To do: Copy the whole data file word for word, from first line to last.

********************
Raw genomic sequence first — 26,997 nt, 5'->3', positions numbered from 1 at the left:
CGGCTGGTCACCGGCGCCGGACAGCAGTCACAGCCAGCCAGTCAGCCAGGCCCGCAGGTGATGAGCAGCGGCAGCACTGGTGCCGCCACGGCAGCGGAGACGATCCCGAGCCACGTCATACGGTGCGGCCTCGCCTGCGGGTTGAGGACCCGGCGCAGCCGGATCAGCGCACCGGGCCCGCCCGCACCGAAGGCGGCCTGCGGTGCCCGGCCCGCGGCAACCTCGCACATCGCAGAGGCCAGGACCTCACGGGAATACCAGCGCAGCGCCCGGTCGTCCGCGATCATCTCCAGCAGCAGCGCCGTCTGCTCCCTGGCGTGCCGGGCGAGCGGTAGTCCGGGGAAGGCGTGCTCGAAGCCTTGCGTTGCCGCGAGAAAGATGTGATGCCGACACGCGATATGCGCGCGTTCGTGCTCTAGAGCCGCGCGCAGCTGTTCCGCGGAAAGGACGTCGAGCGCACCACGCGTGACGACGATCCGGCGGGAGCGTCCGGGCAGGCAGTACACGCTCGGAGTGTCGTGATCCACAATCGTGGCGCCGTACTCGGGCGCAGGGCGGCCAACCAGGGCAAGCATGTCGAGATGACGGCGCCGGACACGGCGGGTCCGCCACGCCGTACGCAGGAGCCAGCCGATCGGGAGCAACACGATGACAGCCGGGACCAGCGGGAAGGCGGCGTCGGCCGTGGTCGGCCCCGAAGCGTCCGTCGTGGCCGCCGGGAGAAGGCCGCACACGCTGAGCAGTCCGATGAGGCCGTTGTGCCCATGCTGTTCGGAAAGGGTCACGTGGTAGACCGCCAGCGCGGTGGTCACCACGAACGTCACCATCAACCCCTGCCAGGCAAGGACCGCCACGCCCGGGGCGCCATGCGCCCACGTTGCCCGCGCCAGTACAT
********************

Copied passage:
Raw genomic sequence first — 26,997 nt, 5'->3', positions numbered from 1 at the left:
CGGCTGGTCACCGGCGCCGGACAGCAGTCACAGCCAGCCAGTCAGCCAGGCCCGCAGGTGATGAGCAGCGGCAGCACTGGTGCCGCCACGGCAGCGGAGACGATCCCGAGCCACGTCATACGGTGCGGCCTCGCCTGCGGGTTGAGGACCCGGCGCAGCCGGATCAGCGCACCGGGCCCGCCCGCACCGAAGGCGGCCTGCGGTGCCCGGCCCGCGGCAACCTCGCACATCGCAGAGGCCAGGACCTCACGGGAATACCAGCGCAGCGCCCGGTCGTCCGCGATCATCTCCAGCAGCAGCGCCGTCTGCTCCCTGGCGTGCCGGGCGAGCGGTAGTCCGGGGAAGGCGTGCTCGAAGCCTTGCGTTGCCGCGAGAAAGATGTGATGCCGACACGCGATATGCGCGCGTTCGTGCTCTAGAGCCGCGCGCAGCTGTTCCGCGGAAAGGACGTCGAGCGCACCACGCGTGACGACGATCCGGCGGGAGCGTCCGGGCAGGCAGTACACGCTCGGAGTGTCGTGATCCACAATCGTGGCGCCGTACTCGGGCGCAGGGCGGCCAACCAGGGCAAGCATGTCGAGATGACGGCGCCGGACACGGCGGGTCCGCCACGCCGTACGCAGGAGCCAGCCGATCGGGAGCAACACGATGACAGCCGGGACCAGCGGGAAGGCGGCGTCGGCCGTGGTCGGCCCCGAAGCGTCCGTCGTGGCCGCCGGGAGAAGGCCGCACACGCTGAGCAGTCCGATGAGGCCGTTGTGCCCATGCTGTTCGGAAAGGGTCACGTGGTAGACCGCCAGCGCGGTGGTCACCACGAACGTCACCATCAACCCCTGCCAGGCAAGGACCGCCACGCCCGGGGCGCCATGCGCCCACGTTGCCCGCGCCAGTACAT